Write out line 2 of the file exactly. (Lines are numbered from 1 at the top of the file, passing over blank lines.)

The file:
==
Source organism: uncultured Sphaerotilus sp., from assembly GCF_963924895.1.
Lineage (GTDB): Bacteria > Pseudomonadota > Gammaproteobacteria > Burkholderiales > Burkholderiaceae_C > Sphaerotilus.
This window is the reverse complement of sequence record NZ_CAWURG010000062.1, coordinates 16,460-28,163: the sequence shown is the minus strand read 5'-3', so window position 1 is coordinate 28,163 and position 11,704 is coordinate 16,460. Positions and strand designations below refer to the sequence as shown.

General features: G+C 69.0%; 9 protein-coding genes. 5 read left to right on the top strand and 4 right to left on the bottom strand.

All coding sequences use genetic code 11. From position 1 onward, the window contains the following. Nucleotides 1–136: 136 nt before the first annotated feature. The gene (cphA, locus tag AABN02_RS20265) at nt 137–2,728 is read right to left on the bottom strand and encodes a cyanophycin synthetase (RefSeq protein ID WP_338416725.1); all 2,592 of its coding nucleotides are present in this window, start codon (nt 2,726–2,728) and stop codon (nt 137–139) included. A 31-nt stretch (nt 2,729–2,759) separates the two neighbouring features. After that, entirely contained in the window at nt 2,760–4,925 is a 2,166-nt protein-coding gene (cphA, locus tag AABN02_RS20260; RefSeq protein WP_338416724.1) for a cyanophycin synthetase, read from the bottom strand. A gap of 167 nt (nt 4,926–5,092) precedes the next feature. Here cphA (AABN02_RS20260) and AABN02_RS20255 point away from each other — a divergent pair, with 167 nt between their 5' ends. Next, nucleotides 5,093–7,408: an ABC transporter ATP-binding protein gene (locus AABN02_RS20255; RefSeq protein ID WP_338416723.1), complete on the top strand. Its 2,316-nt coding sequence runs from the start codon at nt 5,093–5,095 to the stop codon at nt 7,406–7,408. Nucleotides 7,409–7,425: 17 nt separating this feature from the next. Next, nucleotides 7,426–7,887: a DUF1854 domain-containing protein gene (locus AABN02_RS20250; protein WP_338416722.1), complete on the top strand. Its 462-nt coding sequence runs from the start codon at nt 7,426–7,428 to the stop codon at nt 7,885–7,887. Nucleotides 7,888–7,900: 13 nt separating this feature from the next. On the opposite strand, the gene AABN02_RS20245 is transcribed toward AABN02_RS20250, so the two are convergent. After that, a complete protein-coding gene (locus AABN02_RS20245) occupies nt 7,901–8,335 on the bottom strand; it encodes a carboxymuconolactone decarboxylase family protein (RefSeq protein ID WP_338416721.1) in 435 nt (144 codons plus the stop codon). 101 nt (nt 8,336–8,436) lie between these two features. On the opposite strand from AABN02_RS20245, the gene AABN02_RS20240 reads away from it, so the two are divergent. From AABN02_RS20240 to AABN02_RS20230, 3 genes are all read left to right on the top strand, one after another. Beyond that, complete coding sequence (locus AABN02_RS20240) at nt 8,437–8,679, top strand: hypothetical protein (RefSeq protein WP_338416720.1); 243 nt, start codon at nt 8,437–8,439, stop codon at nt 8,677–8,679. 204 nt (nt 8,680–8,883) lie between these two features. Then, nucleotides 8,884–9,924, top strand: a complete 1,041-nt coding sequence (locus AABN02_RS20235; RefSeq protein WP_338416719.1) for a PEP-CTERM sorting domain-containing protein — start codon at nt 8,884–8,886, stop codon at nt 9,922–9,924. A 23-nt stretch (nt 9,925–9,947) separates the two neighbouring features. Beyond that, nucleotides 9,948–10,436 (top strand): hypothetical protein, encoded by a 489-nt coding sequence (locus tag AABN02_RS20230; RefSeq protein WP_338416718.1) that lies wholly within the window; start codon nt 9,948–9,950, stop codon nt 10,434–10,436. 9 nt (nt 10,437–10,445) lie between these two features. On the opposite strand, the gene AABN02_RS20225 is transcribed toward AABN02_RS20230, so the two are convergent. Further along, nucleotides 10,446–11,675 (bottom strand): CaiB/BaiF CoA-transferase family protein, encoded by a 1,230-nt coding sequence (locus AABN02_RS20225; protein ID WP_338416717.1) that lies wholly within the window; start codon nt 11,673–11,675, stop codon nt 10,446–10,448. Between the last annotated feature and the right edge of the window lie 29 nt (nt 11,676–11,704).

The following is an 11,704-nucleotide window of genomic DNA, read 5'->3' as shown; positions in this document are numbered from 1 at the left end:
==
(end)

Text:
Lineage (GTDB): Bacteria > Pseudomonadota > Gammaproteobacteria > Burkholderiales > Burkholderiaceae_C > Sphaerotilus.